You can catch this lady teaching at this weekend's Dance Teacher Summit in NYC! We hope to see you there. Check out Mandy Moore's thoughts on tricks, "floppy anger dancing" and more in her interview with DT:

Moore (right) teaching at JUMP

To her fans, Mandy Moore is a pioneer of contemporary dance. But the “So You Think You Can Dance” choreographer doesn’t think her work belongs under that heading, and she’s not sure anyone knows what does. She says the popularity of dance on TV has created bad habits among dancers when it comes to the trendy but nebulous genre. Between commitments on the convention and competition circuit and her latest gig—creating opening numbers on “Dancing with the Stars”—the outspoken DT Summit faculty member spoke about the contemporary style conundrum and how to create meaningful dance, no matter what you label it.

Dance Teacher: What style best describes your work on “So You Think You Can Dance”?

Mandy Moore: Most of what I do on that show is lyrical. We could debate contemporary versus lyrical, but I was taught lyrical was a mix between ballet and jazz. It has jazz principles—the shapes, the quick direction changes—with beautiful ballet lines. When contemporary came, it was this mixture of shapes that couldn’t really be jazz and weren’t ballet. It became an umbrella for everything you can’t define.

So many people don’t understand what’s going on with contemporary, and rightfully so. We don’t even know, and we’re the people doing it! I feel like a lot of teachers get so confused, thinking, “What am I doing with my kids? Are we just doing a new version of lyrical and calling it contemporary?”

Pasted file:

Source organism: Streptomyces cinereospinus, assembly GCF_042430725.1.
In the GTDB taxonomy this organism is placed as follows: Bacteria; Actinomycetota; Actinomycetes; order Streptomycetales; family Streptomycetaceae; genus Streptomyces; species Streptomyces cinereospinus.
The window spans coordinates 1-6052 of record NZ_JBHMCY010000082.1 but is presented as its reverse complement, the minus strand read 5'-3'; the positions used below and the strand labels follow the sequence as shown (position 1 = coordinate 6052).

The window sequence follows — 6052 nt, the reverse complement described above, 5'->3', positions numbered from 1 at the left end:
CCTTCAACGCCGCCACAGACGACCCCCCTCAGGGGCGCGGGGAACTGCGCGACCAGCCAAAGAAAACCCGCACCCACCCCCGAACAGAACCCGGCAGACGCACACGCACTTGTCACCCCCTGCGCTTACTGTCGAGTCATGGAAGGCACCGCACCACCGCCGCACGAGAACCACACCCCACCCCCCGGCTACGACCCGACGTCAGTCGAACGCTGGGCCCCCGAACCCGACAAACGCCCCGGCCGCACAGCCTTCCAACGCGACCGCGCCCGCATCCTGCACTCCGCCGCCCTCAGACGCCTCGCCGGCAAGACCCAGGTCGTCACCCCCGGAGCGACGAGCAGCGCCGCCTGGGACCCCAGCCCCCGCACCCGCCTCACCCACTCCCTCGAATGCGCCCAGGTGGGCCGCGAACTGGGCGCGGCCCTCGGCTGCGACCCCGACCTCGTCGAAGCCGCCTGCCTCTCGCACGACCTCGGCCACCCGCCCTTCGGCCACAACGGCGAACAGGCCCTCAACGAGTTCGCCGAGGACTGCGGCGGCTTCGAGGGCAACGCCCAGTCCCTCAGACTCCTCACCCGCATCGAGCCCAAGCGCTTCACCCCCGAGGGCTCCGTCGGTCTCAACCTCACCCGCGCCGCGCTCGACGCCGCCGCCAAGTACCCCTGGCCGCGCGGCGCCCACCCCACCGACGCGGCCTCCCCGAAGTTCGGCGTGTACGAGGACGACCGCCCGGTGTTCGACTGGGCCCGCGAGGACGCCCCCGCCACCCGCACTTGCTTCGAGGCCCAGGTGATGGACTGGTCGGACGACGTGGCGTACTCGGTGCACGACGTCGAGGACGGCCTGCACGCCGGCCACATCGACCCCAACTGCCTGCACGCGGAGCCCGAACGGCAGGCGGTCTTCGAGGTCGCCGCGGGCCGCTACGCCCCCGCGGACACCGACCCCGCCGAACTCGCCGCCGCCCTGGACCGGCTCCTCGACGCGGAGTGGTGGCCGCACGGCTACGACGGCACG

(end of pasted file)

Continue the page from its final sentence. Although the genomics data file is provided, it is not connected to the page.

DT: Whatever we call it, what’s the harm in imitating the style?

MM: When people don’t have knowledge about something, they go to what’s easiest. Just because it’s easier to stand in parallel with no muscles engaged and flop your arms around in the air doesn’t mean that’s dance.

Dancers are hypermobile in their hips because of what they see on YouTube and TV—they think dance is about throwing your leg up in the air. They’re soft in their cores because there’s a lack of traditional jazz technique. They don’t have texture or a grounded feeling in their bodies. It feels surface-y, like they’re ice-skating.

Contestents on “SYTYCD” perform a Moore routine to “I Can’t Make You Love Me.”

DT: How can teachers end this trend?